Wyoming judge dismisses ballot access case without prejudice
January 11, 2024
by Samir Knox
Wyoming Tribune Eagle
Via Wyoming News Exchange
CHEYENNE — An Albany County judge ordered the dismissal of a case that would have kept former President Donald J. Trump and U.S. Sen. Cynthia M. Lummis, R-Wyo., off future Wyoming ballots.
The case was dismissed without prejudice, leaving the door open for future lawsuits regarding their access to the ballot.
The matter mirrors attempts in several other states to ban the former president from appearing on state ballots based on Section 3 of the 14th Amendment, which prevents elected officials from serving in elected office if they have engaged in an insurrection.
A lawsuit in Colorado, which is based on the same argument and was affirmed by that state’s highest court, is headed for review by the U.S. Supreme Court on Feb. 8.
On Nov. 1, Laramie-based attorney Tim Newcomb filed a lengthy complaint, asking for declaratory judgment and injunctive relief in the form of the permanent removal of Trump and Lummis from all Wyoming ballots. He also asked for compensation for attorney’s fees.
The crux of Newcomb’s argument came from a claim that Trump violated his oath to “defend and support the Constitution against domestic enemies” through his role in the Jan. 6, 2021, Capitol riot and refusal to accept the results of the 2020 presidential election. Through her support of the former president and refusal to certify certain election results as a sitting U.S. senator, Newcomb said Lummis also broke her oath.
The complaint cited more than 250 sources to support his claim that Trump stoked the crowd gathered in Washington, D.C., and that his conduct led to the deaths of five individuals on Jan. 6, 2021, at least partially enabled by Lummis’s support of him.
Wyoming Secretary of State Chuck Gray is the defendant named in the case, due to his office’s role in presiding over statewide elections. He filed a motion to dismiss on Dec. 7, calling the lawsuit a “blatant and radical (attempt) to interfere with Wyoming’s elections.”
Recently, Gray has called for stricter voter identification requirements for Wyoming voters, supporting a bill in the Legislature that would require someone to live in the state for more than 30 days before casting a ballot. The bill would also require, in some instances, additional proof of residency beyond someone’s state ID, according to reporting from WyoFile.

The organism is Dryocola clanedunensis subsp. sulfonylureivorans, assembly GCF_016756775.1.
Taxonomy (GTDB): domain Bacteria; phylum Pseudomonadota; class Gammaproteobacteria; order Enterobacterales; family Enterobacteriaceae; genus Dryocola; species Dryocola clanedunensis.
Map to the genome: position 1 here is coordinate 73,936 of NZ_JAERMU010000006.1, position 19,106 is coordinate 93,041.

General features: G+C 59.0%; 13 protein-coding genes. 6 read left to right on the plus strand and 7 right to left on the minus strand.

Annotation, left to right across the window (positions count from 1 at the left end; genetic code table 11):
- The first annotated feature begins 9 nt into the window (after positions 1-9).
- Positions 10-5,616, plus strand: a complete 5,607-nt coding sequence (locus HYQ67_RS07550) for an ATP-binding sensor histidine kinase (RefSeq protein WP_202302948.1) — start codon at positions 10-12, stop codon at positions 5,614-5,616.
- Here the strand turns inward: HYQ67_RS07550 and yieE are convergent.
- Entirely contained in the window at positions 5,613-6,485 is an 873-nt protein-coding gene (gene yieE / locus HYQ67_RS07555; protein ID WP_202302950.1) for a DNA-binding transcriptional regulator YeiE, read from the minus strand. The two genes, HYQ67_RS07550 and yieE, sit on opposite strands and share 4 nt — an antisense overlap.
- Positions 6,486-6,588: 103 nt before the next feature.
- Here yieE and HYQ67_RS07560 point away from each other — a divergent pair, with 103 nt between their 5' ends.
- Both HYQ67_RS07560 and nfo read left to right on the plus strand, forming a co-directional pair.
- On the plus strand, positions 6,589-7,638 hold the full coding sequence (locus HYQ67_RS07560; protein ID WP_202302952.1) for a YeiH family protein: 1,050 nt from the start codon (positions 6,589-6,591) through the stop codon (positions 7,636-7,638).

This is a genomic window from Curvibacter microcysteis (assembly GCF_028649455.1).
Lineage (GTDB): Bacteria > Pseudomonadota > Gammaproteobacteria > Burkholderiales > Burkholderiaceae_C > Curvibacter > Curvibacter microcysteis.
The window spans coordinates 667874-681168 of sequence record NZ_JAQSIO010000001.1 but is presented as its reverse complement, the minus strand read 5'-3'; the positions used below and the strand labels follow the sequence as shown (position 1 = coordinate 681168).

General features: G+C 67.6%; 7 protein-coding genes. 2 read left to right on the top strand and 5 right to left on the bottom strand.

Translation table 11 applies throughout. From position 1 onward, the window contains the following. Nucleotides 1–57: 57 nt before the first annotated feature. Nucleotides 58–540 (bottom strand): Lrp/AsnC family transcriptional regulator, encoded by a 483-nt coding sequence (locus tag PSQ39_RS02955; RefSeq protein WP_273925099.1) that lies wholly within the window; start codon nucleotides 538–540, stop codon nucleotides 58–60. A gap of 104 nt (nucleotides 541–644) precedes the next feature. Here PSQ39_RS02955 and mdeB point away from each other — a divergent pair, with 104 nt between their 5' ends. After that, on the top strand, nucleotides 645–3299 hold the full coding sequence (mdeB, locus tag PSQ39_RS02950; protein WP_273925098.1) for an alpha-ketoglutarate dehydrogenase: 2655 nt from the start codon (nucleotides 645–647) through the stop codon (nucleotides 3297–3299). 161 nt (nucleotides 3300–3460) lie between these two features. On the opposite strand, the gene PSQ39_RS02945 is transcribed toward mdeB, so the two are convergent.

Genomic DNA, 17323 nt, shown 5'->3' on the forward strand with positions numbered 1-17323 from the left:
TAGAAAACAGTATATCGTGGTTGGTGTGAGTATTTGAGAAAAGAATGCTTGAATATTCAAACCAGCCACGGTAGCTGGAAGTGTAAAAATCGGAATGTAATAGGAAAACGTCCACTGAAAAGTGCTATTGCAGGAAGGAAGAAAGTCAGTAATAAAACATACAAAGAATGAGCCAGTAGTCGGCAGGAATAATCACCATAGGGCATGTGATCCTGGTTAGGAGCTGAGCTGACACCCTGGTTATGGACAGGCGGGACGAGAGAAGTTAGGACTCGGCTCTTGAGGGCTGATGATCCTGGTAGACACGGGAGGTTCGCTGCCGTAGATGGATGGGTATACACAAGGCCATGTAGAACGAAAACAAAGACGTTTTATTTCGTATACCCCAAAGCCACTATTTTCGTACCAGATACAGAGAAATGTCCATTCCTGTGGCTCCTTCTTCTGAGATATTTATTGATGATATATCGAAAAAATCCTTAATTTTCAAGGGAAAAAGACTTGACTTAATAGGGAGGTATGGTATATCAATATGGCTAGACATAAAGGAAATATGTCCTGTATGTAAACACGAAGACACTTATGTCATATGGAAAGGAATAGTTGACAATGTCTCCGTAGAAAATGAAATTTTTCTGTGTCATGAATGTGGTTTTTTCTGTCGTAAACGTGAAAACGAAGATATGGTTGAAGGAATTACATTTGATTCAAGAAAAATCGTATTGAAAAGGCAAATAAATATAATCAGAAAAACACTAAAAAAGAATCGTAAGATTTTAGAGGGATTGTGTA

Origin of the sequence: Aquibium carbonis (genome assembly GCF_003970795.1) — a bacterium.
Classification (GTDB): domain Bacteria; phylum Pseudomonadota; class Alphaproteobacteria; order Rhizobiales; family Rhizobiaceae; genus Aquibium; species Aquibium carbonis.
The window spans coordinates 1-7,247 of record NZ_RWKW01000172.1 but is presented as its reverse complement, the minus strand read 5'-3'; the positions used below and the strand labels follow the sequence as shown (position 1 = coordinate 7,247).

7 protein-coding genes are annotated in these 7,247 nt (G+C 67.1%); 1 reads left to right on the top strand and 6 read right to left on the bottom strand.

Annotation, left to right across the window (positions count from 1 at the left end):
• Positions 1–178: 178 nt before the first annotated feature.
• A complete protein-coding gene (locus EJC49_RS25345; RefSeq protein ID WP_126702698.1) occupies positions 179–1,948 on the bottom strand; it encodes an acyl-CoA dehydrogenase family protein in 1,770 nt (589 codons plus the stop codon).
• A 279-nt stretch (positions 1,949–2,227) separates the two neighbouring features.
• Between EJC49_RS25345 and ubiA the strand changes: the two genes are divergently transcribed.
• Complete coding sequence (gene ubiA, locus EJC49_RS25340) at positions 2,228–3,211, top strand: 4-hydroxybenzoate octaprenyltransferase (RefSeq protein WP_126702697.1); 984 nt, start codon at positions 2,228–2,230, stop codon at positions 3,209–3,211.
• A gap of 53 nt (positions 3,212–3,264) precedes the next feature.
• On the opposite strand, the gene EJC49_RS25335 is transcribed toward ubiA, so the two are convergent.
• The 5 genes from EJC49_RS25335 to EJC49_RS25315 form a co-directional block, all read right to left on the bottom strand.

The case was handled by Albany County District Judge Misha Westby, who dismissed the case on mostly procedural grounds. In an order published Thursday, she said that the complaint was not timely enough.
Since Lummis is not up for re-election until 2026, Westby said that the request for Lummis to be removed from Wyoming ballots was especially premature.
“The Plaintiff does not allege in his complaint that either individual is currently named on a Wyoming ballot,” the order read. “The complaint was filed in November of 2023, well before there is any certainty about what the 2024, let alone the 2026 ballot, will look like or the names that will be presented for inclusion on those ballots.
“Unlike many of the other states where this issue has been raised, ballots are not currently being prepared in Wyoming.”
The case was dismissed without prejudice, however, leaving the possibility for Newcomb or another party to file a similar lawsuit closer to either official’s election. In fact, the order mentioned that “the Court accepts the facts alleged in the complaint as true, and views them in the light most favorable to the Plaintiff.”
The order did not mention any factual contentions that potentially informed the dismissal. While this does not mean that Newcomb’s claims are true, the order did not make any declamatory statements about the validity of his allegations.
In the dismissal order, Westby also denied two requests filed by the former president himself and the Wyoming Republican Party to intervene in the case, saying that the dismissal makes both parties’ intervention unnecessary.